3. Zhang, D., Wu, C., Qi, X., Meijering, R. A. M., Hoogstra-Berends, F., Tadevosyan, A., … & Brundel, B. J. J. M. (2014). Activation of histone deacetylase-6 induces contractile dysfunction through derailment of α-tubulin proteostasis in experimental and human atrial fibrillation. Circulation, 129(3), 346-358. https://doi.org/10.1161/circulationaha.113.005300
  4. Zhang, D., Hu, X., Li, J., Liu, J., Baks-Te Bulte, L., Wiersma, M., Malik, N. U., van Marion, D. M. S., Tolouee, M., Hoogstra-Berends, F., Lanters, E. A. H., van Roon, A. M., de Vries, A. A. F., Pijnappels, D. A., de Groot, N. M. S., Henning, R. H., & Brundel, B. J. J. M. (2019). DNA damage-induced PARP1 activation confers cardiomyocyte dysfunction through NAD+ depletion in experimental atrial fibrillation. Nature communications, 10(1), 1307. https://doi.org/10.1038/s41467-019-09014-2
  5. Pool, L., Wijdeveld, L. F. J. M., de Groot, N. M. S., & Brundel, B. J. J. M. (2021). The Role of Mitochondrial Dysfunction in Atrial Fibrillation: Translation to Druggable Target and Biomarker Discovery. International journal of molecular sciences, 22(16), 8463. https://doi.org/10.3390/ijms22168463
  6. Morseth, B., Løchen, M. L., Ariansen, I., Myrstad, M., & Thelle, D. S. (2018). The ambiguity of physical activity, exercise and atrial fibrillation. European journal of preventive cardiology, 25(6), 624–636. https://doi.org/10.1177/2047487318754930
  7. Chung, M. K., Eckhardt, L. L., Chen, L. Y., Ahmed, H. M., Gopinathannair, R., Joglar, J. A., … & Biology, V. (2020). Lifestyle and risk factor modification for reduction of atrial fibrillation: a scientific statement from the american heart association. Circulation, 141(16). https://doi.org/10.1161/cir.0000000000000748
  8. Tolahunase, M., Sagar, R., & Dada, R. (2017). Impact of Yoga and Meditation on Cellular Aging in Apparently Healthy Individuals: A Prospective, Open-Label Single-Arm Exploratory Study. Oxidative medicine and cellular longevity, 2017, 7928981. https://doi.org/10.1155/2017/7928981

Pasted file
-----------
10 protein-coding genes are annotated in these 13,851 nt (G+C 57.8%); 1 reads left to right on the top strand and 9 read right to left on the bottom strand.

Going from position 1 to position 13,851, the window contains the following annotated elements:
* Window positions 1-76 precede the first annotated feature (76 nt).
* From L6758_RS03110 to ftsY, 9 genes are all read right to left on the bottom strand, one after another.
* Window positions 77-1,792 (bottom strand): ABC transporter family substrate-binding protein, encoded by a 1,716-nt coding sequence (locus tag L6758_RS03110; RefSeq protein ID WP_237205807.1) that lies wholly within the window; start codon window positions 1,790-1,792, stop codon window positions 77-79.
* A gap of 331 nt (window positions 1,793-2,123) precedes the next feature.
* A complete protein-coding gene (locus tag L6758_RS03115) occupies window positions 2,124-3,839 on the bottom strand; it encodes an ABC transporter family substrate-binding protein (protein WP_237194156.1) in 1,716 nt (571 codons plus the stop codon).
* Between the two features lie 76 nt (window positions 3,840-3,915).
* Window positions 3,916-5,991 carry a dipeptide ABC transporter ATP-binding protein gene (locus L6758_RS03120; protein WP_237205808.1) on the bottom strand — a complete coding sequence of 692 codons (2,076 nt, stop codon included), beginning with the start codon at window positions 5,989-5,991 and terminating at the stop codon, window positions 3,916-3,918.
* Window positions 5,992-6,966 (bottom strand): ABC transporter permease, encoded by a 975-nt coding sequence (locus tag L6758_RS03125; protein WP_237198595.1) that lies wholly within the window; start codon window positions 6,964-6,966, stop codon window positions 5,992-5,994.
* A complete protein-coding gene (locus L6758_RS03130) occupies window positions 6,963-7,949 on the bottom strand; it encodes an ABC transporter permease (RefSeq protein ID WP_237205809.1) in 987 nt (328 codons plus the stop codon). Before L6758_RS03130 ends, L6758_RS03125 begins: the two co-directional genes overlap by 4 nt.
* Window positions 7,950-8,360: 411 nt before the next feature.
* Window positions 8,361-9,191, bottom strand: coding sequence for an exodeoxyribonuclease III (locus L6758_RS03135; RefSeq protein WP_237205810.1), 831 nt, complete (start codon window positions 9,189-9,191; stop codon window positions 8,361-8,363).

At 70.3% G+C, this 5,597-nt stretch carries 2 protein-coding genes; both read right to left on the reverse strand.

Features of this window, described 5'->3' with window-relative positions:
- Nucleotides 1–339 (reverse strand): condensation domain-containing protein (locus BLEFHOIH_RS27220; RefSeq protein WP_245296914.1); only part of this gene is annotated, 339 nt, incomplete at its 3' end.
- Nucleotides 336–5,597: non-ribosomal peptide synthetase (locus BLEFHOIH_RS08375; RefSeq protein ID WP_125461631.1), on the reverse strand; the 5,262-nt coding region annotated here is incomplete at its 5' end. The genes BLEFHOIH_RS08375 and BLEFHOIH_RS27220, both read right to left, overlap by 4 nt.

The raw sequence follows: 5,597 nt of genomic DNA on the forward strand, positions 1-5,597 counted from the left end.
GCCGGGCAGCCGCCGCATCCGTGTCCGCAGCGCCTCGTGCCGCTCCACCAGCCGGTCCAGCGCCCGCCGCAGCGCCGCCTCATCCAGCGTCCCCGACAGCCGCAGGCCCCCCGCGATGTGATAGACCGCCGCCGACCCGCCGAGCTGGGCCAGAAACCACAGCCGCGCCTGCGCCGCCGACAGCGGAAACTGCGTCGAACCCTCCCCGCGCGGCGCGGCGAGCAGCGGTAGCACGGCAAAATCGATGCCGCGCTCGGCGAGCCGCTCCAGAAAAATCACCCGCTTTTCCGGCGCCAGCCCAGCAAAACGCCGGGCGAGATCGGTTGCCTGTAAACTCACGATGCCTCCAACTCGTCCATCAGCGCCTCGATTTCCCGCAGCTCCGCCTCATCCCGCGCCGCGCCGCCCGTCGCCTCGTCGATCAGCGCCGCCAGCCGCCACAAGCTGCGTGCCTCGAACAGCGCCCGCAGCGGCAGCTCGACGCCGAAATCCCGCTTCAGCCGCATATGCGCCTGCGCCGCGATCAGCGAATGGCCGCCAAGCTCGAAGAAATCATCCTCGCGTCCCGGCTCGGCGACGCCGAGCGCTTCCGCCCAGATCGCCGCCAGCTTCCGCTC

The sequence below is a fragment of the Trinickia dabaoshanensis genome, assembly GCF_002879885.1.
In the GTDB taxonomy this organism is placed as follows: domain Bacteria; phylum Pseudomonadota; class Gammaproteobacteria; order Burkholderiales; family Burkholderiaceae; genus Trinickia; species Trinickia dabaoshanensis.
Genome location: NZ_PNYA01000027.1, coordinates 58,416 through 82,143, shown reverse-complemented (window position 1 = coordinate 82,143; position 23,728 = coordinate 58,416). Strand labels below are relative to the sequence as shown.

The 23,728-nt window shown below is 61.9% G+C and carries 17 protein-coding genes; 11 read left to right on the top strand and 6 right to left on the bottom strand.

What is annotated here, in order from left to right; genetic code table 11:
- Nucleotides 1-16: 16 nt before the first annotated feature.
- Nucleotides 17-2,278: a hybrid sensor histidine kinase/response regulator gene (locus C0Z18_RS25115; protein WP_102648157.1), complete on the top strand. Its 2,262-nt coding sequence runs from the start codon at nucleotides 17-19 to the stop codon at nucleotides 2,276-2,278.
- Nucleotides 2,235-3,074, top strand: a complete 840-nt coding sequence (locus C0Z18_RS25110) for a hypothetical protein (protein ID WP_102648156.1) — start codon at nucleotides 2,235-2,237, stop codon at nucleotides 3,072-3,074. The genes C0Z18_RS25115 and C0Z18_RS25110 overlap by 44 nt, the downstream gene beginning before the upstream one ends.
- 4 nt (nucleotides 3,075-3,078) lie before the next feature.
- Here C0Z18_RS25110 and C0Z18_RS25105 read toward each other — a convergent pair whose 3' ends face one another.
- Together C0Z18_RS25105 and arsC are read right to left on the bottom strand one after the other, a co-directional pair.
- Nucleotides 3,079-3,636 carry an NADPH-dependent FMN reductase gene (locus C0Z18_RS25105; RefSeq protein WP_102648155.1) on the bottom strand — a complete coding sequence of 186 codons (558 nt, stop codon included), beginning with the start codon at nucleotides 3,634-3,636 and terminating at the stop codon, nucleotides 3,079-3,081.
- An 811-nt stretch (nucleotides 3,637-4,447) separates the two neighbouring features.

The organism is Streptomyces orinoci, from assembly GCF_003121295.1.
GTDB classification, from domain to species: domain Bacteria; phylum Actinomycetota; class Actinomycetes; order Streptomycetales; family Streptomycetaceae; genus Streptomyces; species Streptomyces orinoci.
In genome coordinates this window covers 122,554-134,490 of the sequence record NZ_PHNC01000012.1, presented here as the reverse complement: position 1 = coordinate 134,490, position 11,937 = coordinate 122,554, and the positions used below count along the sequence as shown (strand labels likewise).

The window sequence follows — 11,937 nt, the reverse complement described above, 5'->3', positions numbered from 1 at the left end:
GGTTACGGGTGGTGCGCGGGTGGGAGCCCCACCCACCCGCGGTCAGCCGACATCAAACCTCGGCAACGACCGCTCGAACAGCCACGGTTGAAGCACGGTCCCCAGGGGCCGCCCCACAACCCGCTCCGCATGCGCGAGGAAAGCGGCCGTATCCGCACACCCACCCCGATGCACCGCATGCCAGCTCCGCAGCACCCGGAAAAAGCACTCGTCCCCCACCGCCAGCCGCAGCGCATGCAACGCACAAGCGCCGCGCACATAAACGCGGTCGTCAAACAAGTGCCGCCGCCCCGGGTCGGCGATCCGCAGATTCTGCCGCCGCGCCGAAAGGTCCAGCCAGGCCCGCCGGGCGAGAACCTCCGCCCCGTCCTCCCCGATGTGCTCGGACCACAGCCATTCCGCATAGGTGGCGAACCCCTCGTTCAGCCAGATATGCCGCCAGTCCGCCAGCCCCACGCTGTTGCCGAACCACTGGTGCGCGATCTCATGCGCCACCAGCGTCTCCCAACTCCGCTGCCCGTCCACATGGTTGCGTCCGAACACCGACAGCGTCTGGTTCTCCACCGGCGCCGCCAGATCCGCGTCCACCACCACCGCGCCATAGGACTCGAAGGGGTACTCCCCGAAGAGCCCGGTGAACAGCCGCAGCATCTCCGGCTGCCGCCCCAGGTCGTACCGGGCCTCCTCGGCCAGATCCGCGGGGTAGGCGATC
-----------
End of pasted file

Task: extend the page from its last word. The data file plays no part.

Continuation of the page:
9. Kanmanthareddy, A., Reddy, M., Ponnaganti, G., Sanjani, H. P., Koripalli, S., Adabala, N., Buddam, A., Janga, P., Lakkireddy, T., Bommana, S., Vallakati, A., Atkins, D., & Lakkireddy, D. (2015). Alternative medicine in atrial fibrillation treatment-Yoga, acupuncture, biofeedback and more. Journal of thoracic disease, 7(2), 185–192. https://doi.org/10.3978/j.issn.2072-1439.2015.01.13
  10. Oser, M., Khan, A. J., Kolodziej, M. S., Gruner, G., Barsky, A. J., & Epstein, L. M. (2019). Mindfulness and interoceptive exposure therapy for anxiety sensitivity in atrial fibrillation: a pilot study. Behavior Modification, 45(3), 462-479. https://doi.org/10.1177/0145445519877619
  11. Reavell, J., Hopkinson, M. D., Clarkesmith, D., & Lane, D. A. (2018). Effectiveness of cognitive behavioral therapy for depression and anxiety in patients with cardiovascular disease: a systematic review and meta-analysis. Psychosomatic Medicine, 80(8), 742-753. https://doi.org/10.1097/psy.0000000000000626
  12. Dossett, M. L., Needles, E. W., Donahue, Z., Gadenne, G., Macklin, E. A., Ruskin, J. N., & Denninger, J. W. (2021). A SMART approach to reducing paroxysmal atrial fibrillation symptoms: Results from a pilot randomized controlled trial. Heart rhythm O2, 2(4), 326–332. https://doi.org/10.1016/j.hroo.2021.06.003
  13. Malm, D., Fridlund, B., Ekblad, H., Karlström, P., Hag, E., & Pakpour, A. H. (2018). Effects of brief mindfulness-based cognitive behavioural therapy on health-related quality of life and sense of coherence in atrial fibrillation patients. European Journal of Cardiovascular Nursing, 17(7), 589-597. https://doi.org/10.1177/1474515118762796

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L-Glutamine study

L-Glutamine restores energy levels and allows for potentially increased protection against atrial fibrillation.

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GGA study

This medicine aids in the reparation of cell damage and helps protect against atrial fibrillation in experimental models.